Sunday, October 01, 2006

of any piece about the annual Telluride Film Festival is a reference to the altitude -- 8,725 ft. for the several movie venues on the streets of this old mining town, 9,545 ft. for one theater at the top of a gondola ride. Equally important, though, is attitude -- what a movie lover brings to the festival, and takes away from it.

Attitude brought this year: The long-term prospects for movies as we know them are uncertain. The mainstream movie business, having lost its memory, heart and much of its mind, is in danger of losing its audience, while independent production is struggling for its life.

Attitude taken away: The long-term prospects for movies as we know them are uncertain. Yet fine features and documentaries are still getting made, actors can be sorcerers, the heritage of our film culture is rich and the movie medium retains its singular power to excite, inform and delight us.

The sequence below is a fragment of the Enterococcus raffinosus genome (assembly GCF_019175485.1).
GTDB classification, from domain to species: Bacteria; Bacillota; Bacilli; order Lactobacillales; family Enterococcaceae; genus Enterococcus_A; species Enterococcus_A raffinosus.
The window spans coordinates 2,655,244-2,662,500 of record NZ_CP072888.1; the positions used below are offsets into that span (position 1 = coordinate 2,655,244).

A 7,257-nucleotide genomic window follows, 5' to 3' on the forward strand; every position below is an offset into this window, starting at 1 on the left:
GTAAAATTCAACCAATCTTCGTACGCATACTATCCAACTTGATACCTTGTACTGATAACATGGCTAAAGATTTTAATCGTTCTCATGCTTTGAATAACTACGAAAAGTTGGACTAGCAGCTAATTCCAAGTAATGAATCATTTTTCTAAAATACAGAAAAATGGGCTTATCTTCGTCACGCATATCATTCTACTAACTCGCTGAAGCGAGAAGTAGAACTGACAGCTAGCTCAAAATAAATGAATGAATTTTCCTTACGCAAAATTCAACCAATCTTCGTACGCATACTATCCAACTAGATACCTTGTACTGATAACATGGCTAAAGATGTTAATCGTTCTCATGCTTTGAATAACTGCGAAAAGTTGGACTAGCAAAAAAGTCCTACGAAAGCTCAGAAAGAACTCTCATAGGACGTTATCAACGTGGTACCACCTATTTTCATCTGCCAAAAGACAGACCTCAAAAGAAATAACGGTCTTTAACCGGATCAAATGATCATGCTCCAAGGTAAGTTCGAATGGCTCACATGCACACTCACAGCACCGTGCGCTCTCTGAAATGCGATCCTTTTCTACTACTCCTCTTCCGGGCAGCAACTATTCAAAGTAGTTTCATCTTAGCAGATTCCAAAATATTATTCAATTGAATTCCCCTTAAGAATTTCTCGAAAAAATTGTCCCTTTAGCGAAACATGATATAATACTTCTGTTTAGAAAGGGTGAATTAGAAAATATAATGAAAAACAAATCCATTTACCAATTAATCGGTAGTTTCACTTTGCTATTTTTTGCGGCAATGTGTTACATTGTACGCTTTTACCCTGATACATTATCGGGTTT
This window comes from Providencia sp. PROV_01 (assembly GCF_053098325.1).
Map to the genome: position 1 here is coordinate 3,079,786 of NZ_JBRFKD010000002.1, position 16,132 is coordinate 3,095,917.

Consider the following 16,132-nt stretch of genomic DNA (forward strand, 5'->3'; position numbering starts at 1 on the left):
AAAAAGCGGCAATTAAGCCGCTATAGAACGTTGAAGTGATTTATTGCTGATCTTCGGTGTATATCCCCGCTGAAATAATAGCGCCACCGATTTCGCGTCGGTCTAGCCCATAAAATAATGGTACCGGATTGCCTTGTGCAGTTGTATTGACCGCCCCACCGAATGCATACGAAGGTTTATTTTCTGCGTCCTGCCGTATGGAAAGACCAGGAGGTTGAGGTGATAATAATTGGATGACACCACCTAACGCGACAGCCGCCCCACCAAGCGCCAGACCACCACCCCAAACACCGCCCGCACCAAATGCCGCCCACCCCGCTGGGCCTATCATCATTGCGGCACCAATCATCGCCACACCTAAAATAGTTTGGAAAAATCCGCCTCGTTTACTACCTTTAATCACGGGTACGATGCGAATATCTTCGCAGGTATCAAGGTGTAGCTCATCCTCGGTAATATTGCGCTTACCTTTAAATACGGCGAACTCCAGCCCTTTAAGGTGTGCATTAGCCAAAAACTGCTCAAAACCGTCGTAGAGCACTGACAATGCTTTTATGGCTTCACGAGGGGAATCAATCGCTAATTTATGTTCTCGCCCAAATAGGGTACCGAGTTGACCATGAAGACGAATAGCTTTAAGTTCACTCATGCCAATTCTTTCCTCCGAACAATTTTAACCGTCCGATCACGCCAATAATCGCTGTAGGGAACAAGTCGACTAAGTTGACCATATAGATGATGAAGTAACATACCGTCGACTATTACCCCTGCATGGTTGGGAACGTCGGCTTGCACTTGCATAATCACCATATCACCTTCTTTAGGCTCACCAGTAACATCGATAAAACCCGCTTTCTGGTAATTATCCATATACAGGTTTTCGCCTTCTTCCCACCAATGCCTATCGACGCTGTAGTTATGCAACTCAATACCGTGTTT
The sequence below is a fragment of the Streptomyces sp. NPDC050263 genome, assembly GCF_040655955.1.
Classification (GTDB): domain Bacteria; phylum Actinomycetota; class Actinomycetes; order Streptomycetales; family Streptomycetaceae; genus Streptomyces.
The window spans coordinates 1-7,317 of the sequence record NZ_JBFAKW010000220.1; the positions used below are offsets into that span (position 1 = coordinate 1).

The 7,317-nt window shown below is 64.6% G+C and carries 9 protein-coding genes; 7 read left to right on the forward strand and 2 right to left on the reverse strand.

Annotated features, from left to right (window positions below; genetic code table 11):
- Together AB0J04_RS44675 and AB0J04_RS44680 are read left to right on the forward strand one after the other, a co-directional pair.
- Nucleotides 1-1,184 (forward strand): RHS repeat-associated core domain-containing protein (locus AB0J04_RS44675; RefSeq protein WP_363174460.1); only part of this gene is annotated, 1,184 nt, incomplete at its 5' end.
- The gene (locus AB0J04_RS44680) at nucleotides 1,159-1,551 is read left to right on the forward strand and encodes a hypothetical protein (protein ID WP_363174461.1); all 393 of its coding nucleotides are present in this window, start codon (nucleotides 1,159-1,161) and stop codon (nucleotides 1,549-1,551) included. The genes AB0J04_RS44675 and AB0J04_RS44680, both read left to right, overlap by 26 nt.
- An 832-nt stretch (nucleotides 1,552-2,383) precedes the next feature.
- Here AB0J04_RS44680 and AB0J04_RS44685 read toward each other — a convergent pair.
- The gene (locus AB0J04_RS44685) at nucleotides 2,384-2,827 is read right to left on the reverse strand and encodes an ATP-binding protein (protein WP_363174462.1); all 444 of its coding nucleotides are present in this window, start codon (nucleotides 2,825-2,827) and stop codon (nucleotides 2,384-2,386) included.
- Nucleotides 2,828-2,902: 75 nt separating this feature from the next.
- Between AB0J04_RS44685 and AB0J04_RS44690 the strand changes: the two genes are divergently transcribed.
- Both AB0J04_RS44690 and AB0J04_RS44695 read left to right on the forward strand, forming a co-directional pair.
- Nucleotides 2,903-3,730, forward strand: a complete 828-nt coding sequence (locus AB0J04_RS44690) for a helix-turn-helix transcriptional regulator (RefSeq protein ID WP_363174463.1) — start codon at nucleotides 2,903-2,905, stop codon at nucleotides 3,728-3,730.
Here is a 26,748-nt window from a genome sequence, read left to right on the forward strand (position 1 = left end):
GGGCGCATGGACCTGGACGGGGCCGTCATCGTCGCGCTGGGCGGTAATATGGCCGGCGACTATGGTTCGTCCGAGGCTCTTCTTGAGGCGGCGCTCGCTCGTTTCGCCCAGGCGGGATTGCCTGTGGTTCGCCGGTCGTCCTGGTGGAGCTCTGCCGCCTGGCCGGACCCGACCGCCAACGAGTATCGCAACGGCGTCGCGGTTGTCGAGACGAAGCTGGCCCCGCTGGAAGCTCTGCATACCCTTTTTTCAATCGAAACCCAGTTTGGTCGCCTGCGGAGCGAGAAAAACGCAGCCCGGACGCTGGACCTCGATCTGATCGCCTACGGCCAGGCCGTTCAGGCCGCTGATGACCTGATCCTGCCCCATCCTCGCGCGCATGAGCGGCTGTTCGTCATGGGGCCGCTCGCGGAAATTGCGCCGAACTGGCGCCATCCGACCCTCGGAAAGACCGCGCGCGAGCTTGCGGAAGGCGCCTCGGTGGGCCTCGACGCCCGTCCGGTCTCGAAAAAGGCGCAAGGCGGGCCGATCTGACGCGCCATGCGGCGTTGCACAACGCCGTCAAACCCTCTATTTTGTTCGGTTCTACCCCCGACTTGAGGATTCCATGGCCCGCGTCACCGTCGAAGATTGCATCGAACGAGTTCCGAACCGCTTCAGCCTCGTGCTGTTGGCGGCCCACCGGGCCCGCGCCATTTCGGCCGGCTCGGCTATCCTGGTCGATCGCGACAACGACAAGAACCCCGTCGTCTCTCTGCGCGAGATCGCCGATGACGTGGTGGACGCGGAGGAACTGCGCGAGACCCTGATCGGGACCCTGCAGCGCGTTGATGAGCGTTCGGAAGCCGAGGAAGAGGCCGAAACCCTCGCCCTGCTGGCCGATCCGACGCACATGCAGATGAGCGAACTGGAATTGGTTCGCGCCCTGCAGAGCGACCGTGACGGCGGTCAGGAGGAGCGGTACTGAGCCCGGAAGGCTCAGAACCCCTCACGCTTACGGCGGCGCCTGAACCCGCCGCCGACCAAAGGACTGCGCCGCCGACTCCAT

The most powerful sorcerer's spell was cast by Forest Whitaker as Idi Amin in "The Last King Of Scotland." The movie itself, a first feature by Kevin Macdonald, is remarkable for its verve and density of detail. But Mr. Whitaker's portrait of the mad Ugandan dictator is enormous, mercurial, terrifying and endlessly seductive. More simply put, it's one of the great performances of modern movie history.